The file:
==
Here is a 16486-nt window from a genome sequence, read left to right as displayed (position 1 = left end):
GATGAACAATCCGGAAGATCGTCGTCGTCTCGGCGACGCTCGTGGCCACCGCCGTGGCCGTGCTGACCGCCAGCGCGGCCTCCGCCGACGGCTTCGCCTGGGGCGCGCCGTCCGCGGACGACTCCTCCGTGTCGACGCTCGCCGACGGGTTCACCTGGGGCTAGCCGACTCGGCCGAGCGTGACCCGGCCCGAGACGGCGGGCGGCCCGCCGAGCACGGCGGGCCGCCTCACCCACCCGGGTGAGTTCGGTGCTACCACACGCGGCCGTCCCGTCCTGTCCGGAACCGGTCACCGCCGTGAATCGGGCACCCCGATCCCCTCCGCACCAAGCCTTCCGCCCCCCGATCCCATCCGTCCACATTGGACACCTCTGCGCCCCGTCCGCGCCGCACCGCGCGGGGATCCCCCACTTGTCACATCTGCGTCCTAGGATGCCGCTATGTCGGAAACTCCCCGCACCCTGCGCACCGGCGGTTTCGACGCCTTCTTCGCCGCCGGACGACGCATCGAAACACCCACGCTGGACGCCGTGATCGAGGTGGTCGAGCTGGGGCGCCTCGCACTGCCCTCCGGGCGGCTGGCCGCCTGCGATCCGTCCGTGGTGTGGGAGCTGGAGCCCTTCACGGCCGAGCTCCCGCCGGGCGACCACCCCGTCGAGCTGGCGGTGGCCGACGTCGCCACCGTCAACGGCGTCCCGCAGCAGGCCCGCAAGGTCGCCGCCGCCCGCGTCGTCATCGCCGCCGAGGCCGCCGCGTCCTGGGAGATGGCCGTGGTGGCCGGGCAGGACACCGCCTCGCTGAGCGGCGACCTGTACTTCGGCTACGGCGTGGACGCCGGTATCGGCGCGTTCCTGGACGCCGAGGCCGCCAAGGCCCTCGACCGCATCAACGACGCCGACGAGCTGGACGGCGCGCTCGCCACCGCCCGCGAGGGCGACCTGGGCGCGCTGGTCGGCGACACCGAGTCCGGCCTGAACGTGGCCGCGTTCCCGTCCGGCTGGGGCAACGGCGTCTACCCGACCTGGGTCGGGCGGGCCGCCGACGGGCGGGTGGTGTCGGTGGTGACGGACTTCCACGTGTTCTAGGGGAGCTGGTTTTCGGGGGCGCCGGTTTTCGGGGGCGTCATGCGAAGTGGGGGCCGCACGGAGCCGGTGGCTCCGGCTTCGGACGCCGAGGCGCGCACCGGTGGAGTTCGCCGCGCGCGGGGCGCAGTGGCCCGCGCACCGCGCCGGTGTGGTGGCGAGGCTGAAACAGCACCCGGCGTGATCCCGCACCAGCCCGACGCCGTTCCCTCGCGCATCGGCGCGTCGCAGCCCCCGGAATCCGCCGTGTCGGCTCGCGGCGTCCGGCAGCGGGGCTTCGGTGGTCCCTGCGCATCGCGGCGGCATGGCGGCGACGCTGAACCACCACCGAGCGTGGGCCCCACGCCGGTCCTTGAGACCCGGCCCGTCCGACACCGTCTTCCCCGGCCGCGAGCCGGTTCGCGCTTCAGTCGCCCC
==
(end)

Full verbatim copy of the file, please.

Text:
Here is a 16486-nt window from a genome sequence, read left to right as displayed (position 1 = left end):
GATGAACAATCCGGAAGATCGTCGTCGTCTCGGCGACGCTCGTGGCCACCGCCGTGGCCGTGCTGACCGCCAGCGCGGCCTCCGCCGACGGCTTCGCCTGGGGCGCGCCGTCCGCGGACGACTCCTCCGTGTCGACGCTCGCCGACGGGTTCACCTGGGGCTAGCCGACTCGGCCGAGCGTGACCCGGCCCGAGACGGCGGGCGGCCCGCCGAGCACGGCGGGCCGCCTCACCCACCCGGGTGAGTTCGGTGCTACCACACGCGGCCGTCCCGTCCTGTCCGGAACCGGTCACCGCCGTGAATCGGGCACCCCGATCCCCTCCGCACCAAGCCTTCCGCCCCCCGATCCCATCCGTCCACATTGGACACCTCTGCGCCCCGTCCGCGCCGCACCGCGCGGGGATCCCCCACTTGTCACATCTGCGTCCTAGGATGCCGCTATGTCGGAAACTCCCCGCACCCTGCGCACCGGCGGTTTCGACGCCTTCTTCGCCGCCGGACGACGCATCGAAACACCCACGCTGGACGCCGTGATCGAGGTGGTCGAGCTGGGGCGCCTCGCACTGCCCTCCGGGCGGCTGGCCGCCTGCGATCCGTCCGTGGTGTGGGAGCTGGAGCCCTTCACGGCCGAGCTCCCGCCGGGCGACCACCCCGTCGAGCTGGCGGTGGCCGACGTCGCCACCGTCAACGGCGTCCCGCAGCAGGCCCGCAAGGTCGCCGCCGCCCGCGTCGTCATCGCCGCCGAGGCCGCCGCGTCCTGGGAGATGGCCGTGGTGGCCGGGCAGGACACCGCCTCGCTGAGCGGCGACCTGTACTTCGGCTACGGCGTGGACGCCGGTATCGGCGCGTTCCTGGACGCCGAGGCCGCCAAGGCCCTCGACCGCATCAACGACGCCGACGAGCTGGACGGCGCGCTCGCCACCGCCCGCGAGGGCGACCTGGGCGCGCTGGTCGGCGACACCGAGTCCGGCCTGAACGTGGCCGCGTTCCCGTCCGGCTGGGGCAACGGCGTCTACCCGACCTGGGTCGGGCGGGCCGCCGACGGGCGGGTGGTGTCGGTGGTGACGGACTTCCACGTGTTCTAGGGGAGCTGGTTTTCGGGGGCGCCGGTTTTCGGGGGCGTCATGCGAAGTGGGGGCCGCACGGAGCCGGTGGCTCCGGCTTCGGACGCCGAGGCGCGCACCGGTGGAGTTCGCCGCGCGCGGGGCGCAGTGGCCCGCGCACCGCGCCGGTGTGGTGGCGAGGCTGAAACAGCACCCGGCGTGATCCCGCACCAGCCCGACGCCGTTCCCTCGCGCATCGGCGCGTCGCAGCCCCCGGAATCCGCCGTGTCGGCTCGCGGCGTCCGGCAGCGGGGCTTCGGTGGTCCCTGCGCATCGCGGCGGCATGGCGGCGACGCTGAACCACCACCGAGCGTGGGCCCCACGCCGGTCCTTGAGACCCGGCCCGTCCGACACCGTCTTCCCCGGCCGCGAGCCGGTTCGCGCTTCAGTCGCCCC